Abstract: Sports participation contributes to maintaining health and wellbeing in old age, hence a deeper understanding of its various determinants is necessary. Previous research has primarily focused on either the effects of individual resources or age-specific attitudes to sports participation. However, a deeper understanding of the inter-relationships between these variables is required to develop effective policies to promote sports participation in ageing societies. To address the hypothesised inter-relationships, we consider both individual resources as well as age-specific attitudes and behaviours in order to integrate them simultaneously in our analysis. Furthermore, the analysis will be differentiated according to the three social status groups. The sample contains 1,560 retired persons, aged 65 years and older, based on the fifth wave (2014) of the German Ageing Survey. Multiple Poisson regression models were estimated to test our hypotheses. After adjusting for demographic variables, greater individual resources are associated with more regular sports participation. The findings also reveal that positive age perception and healthy behaviours are related to sports participation. Slight mediation effects between the different variables can be observed. Furthermore, the effect structures vary across different social status groups. The findings show that both individual resources and age-specific behaviours and attitudes are independent determinants of sports participation in older age. Our results confirm slight inter-relationships between socio-economic resources and age-specific attitudes.
      PubDate: 2021-04-01T00:00:00.000Z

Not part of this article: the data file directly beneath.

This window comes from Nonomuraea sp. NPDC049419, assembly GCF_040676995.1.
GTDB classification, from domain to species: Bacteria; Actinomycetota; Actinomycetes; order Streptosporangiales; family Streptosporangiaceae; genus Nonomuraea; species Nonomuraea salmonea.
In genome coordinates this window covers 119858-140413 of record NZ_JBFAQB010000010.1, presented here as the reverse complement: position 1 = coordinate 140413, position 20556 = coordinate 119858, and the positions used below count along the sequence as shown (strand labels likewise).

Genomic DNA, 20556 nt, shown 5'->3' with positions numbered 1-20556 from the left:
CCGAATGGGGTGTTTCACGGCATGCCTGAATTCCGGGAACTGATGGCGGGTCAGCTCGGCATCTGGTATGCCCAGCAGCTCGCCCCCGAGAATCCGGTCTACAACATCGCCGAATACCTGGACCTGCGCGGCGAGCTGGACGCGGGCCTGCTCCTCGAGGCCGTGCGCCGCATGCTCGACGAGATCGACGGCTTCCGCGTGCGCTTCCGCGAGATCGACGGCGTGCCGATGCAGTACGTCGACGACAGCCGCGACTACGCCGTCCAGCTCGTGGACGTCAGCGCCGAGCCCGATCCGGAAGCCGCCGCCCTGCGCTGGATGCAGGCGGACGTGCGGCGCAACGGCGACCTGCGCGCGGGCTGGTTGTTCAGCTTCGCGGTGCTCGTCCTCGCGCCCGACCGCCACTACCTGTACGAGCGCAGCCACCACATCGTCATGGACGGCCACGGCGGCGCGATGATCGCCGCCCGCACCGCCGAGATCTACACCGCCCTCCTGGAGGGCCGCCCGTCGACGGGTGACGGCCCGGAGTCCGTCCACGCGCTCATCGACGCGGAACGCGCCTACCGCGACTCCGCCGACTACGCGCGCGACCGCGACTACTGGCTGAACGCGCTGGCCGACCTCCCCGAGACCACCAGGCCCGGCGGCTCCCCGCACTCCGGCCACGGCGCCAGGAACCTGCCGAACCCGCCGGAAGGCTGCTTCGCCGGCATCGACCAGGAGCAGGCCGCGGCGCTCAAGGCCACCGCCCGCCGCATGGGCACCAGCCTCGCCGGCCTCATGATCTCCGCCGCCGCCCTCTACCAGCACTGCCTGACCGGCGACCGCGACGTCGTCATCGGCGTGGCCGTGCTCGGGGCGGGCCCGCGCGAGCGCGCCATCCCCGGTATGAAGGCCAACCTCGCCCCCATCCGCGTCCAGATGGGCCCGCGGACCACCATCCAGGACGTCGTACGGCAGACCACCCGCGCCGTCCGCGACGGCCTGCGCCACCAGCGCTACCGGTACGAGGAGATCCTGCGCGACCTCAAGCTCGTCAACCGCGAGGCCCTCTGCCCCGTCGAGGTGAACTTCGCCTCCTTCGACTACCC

DOI: 10.1017/S0144686X19001260
      Issue No: Vol. 41, No. 4 (2021)
  • Social inclusion of people with dementia – an integrative review of
           theoretical frameworks, methods and findings in empirical studies
    • Authors: Christiane Pinkert; Kerstin Köhler, Milena von Kutzleben, Iris Hochgräber, Christoph Cavazzini, Silke Völz, Rebecca Palm, Bernhard Holle
      Pages: 773 - 793
      Abstract: The social inclusion of people with dementia (PwD) is recognised as a global goal of legislation, societal initiatives and service provision. Ensuring the social inclusion of PwD in these areas implies that its dimensions and domains are clear and unambiguous. However, the concept of social inclusion as it is currently used by researchers and practitioners is often vague or acts as a container concept for a variety of different approaches. This paper reports on an integrative review that analysed qualitative and quantitative studies on social inclusion and exclusion of PwD. It focused not only on the empirical results of the included studies but also on the theoretical embedding and methodological approaches to the concept of social inclusion and exclusion. We find that empirical studies on the social inclusion of PwD are scarce and largely characterised by a lack of or inconsistent conceptualisation. Against this background, the operationalisation of the concept and the assessment of the individual aspects of social inclusion with standardised instruments seem to be premature. Substantial theoretical and methodological work is needed to guide research on the social inclusion of PwD. The empirical results show that relationships with other people and being integrated into social networks are essential aspects of social inclusion. Likewise, the strategies and attitudes of caring persons can help to create or reinforce exclusion.
      PubDate: 2021-04-01T00:00:00.000Z
      DOI: 10.1017/S0144686X19001338
      Issue No: Vol. 41, No. 4 (2021)
  • ‘A lonely old man’: empirical investigations of older men and
           loneliness, and the ramifications for policy and practice
    • Authors: John Ratcliffe; Andrea Wigfield, Sarah Alden
      Pages: 794 - 814